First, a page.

Fiocruz is now part of a group of more than 70 scientists and institutions of more than 30 countries in an international coalition to face the Covid-19 epidemic in countries with medium and low income. Launched last Thursday (02/04), the initiative, called Covid-19 Clinical Resarch Coalition, aims to speed up research on the new coronavirus in the areas where the virus may cause serious problems in health systems that are already fragile, resulting in a higher impact on the health of vulnerable populations.
Sharing data and equitable access to treatments, drugs and vaccines are the values that guide the coalition. “These are the same values that guide Fiocruz, with a vision of open science and public health”, highlighted the president of the Foundation, Nísia Trindade Lima, demonstrating the importance of the coalition, which has among its goals generating more mobilization to ensure accessible prices.
For the members of the coalition, the global response to the pandemic has been encouraging. New and important financing opportunities are arising almost daily. However, if areas with limited resources and vulnerable populations are not part of the global plans of evaluating the safety and efficacy of new diagnostic tools, drugs, vaccines and non-medical interventions, millions of people might have no access to all these technologies.
In a comment published on The Lancet, participants state that international collaboration and coordination in research are urgent in order to include the experience and necessities of Latin-American, African, East-European countries and certain Asian nations, and to thus respond with effectiveness to the growing pandemic and accelerate research adapted for resource-limited settings.
Fiocruz was invited to join the coalition by the Drugs for Neglected Diseases Initiative (DNDi). The Foundation already leads, in Brazil, an important research response to Covid-19, the Solidarity trial, launched by the World Health Organization (WHO). Brazil’s participation is important, as there are very few clinical trials for Covid-19 planned in countries of low and medium income.
“We have a history in the field of research and also in the production of drugs and vaccines. An initiative such as this might potentiate the development of an industrial health complex in Brazil. It is important to keep in mind the fact that the Brazilian Public Health System involves not only production, but also scientific and technological development”, states the Fiocruz president.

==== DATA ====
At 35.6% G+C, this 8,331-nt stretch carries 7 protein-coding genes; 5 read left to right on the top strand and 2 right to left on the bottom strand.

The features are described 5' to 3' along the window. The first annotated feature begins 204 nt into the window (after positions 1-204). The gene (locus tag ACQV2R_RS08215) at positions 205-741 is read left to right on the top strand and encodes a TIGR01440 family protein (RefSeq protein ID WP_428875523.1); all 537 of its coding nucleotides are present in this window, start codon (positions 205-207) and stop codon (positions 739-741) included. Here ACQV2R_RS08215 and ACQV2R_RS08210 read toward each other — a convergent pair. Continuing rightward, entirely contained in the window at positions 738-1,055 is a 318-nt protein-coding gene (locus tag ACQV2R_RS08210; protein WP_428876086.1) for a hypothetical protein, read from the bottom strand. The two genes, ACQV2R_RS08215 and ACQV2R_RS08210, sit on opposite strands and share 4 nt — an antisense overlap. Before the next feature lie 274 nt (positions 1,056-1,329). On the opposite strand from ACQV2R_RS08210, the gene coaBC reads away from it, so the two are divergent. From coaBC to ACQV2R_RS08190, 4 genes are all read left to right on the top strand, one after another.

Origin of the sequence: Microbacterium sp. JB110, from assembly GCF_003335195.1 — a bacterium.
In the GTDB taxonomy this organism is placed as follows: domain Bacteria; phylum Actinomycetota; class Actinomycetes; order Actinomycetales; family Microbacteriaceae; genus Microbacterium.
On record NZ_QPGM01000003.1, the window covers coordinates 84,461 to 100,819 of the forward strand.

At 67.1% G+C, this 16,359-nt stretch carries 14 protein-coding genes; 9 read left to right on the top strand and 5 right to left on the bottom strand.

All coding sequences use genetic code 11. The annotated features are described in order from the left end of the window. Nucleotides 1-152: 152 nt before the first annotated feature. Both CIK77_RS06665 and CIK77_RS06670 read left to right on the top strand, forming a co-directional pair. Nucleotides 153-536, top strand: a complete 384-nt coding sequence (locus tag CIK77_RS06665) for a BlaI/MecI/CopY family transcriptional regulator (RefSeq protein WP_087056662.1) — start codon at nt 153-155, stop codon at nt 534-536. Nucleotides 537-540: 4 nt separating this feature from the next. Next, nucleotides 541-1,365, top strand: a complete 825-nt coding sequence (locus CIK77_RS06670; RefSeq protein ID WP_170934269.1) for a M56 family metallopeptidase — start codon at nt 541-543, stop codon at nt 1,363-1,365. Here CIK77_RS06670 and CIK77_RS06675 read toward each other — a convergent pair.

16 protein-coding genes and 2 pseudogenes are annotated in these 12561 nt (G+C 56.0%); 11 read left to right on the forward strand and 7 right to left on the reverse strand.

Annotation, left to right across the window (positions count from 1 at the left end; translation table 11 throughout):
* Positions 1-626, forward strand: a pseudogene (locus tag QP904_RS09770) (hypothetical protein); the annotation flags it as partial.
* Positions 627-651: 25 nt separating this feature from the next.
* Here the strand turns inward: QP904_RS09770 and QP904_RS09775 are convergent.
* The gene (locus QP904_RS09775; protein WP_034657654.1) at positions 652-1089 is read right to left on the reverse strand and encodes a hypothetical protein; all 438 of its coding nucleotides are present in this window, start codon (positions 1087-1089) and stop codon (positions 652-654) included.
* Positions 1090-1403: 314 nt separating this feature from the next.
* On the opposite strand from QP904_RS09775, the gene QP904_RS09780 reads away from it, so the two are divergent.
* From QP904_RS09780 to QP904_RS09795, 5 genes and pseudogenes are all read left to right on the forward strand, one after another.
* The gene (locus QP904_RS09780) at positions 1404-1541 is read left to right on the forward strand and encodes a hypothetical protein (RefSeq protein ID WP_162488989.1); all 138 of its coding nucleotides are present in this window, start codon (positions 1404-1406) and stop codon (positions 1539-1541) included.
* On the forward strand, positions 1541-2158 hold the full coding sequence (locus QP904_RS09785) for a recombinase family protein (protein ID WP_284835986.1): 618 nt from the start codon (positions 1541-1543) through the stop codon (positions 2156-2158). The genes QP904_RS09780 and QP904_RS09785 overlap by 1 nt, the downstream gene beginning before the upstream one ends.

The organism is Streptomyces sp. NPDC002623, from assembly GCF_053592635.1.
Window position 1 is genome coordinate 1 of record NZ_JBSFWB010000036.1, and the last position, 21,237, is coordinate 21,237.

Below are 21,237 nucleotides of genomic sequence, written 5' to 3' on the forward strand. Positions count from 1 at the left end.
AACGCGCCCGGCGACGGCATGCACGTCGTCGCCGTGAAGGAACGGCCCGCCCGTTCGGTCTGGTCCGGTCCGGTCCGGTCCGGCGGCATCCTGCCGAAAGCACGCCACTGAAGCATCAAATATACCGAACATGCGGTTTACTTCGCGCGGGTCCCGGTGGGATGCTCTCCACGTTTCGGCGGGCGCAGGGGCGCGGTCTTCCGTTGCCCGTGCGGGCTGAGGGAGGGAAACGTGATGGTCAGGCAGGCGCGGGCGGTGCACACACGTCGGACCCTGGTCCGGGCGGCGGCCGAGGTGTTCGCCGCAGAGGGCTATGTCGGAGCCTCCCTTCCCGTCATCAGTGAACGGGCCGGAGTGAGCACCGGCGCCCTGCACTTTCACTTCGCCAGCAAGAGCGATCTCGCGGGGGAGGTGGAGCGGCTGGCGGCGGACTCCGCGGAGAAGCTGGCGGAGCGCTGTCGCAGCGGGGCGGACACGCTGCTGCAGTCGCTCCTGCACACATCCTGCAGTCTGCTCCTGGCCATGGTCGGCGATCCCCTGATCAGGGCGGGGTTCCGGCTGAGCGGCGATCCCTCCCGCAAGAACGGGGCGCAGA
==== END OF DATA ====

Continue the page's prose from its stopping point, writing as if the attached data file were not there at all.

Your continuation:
With the new initiative, technical knowledge and skills generated by the clinical trials will be shared with all participants, who might establish partnerships and extend these trials to other countries in their respective region or in others. Other members of the coalition can help by offering technical knowledge, funding, materials and others, to make sure the research is carried out as quickly as possible.
The coalition brings together a never-before seen team of health specialists, including scientists, physicians, research institutes of the government sector, ministries of health, academia, research and development non-profit organizations, NGOs, international organizations and sponsors. All committed to finding solutions for the Covid-19 in resource-limited settings. Among them are the government research institutes of Africa and Latin America, such as the National Institute of Biomedical Research (Democratic Republic of Congo), the National Health Institute of Colombia, the Ifakara Health Institute (Tanzania), and the Kenyan Medical Research Institute (KEMRI).
The coordinated action will make sure all data of all regions can be collected in a similar way, gathered together and shared in real time. This will help countries and WHO to make quick decisions on policies and practices based on scientific evidence.
“We celebrate the launching of this coalition, which exploits the multinational and multidisciplinary experience existing in the execution of clinical trials in resource-limited settings, and which will help WHO in its role of coordinating the global response against the Covid-19”, said the chief scientist of the World Health Organization, Soumya Swaminathan. “Although the epicenter is now somewhere else, we must prepare right now for the consequences of this pandemic in areas with less resources, or many lives will be lost”.